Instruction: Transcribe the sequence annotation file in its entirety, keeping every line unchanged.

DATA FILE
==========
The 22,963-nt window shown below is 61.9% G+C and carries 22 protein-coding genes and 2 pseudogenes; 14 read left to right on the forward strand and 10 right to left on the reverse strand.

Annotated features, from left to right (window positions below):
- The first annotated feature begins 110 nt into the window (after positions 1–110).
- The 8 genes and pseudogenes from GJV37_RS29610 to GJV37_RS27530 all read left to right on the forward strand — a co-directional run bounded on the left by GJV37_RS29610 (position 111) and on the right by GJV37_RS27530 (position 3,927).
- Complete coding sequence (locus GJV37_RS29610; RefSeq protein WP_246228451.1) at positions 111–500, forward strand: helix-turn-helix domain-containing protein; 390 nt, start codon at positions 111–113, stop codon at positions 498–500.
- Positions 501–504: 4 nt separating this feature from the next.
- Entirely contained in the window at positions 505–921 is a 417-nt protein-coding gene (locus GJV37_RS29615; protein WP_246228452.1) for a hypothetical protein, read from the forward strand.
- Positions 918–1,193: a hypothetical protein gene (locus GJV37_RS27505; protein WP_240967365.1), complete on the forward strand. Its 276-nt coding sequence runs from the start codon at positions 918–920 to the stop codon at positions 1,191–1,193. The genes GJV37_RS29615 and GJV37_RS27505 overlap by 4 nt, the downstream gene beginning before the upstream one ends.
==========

The 22,963-nt window shown below is 61.9% G+C and carries 22 protein-coding genes and 2 pseudogenes; 14 read left to right on the forward strand and 10 right to left on the reverse strand.

Annotated features, from left to right (window positions below):
- The first annotated feature begins 110 nt into the window (after positions 1–110).
- The 8 genes and pseudogenes from GJV37_RS29610 to GJV37_RS27530 all read left to right on the forward strand — a co-directional run bounded on the left by GJV37_RS29610 (position 111) and on the right by GJV37_RS27530 (position 3,927).
- Complete coding sequence (locus GJV37_RS29610; RefSeq protein WP_246228451.1) at positions 111–500, forward strand: helix-turn-helix domain-containing protein; 390 nt, start codon at positions 111–113, stop codon at positions 498–500.
- Positions 501–504: 4 nt separating this feature from the next.
- Entirely contained in the window at positions 505–921 is a 417-nt protein-coding gene (locus GJV37_RS29615; protein WP_246228452.1) for a hypothetical protein, read from the forward strand.
- Positions 918–1,193: a hypothetical protein gene (locus GJV37_RS27505; protein WP_240967365.1), complete on the forward strand. Its 276-nt coding sequence runs from the start codon at positions 918–920 to the stop codon at positions 1,191–1,193. The genes GJV37_RS29615 and GJV37_RS27505 overlap by 4 nt, the downstream gene beginning before the upstream one ends.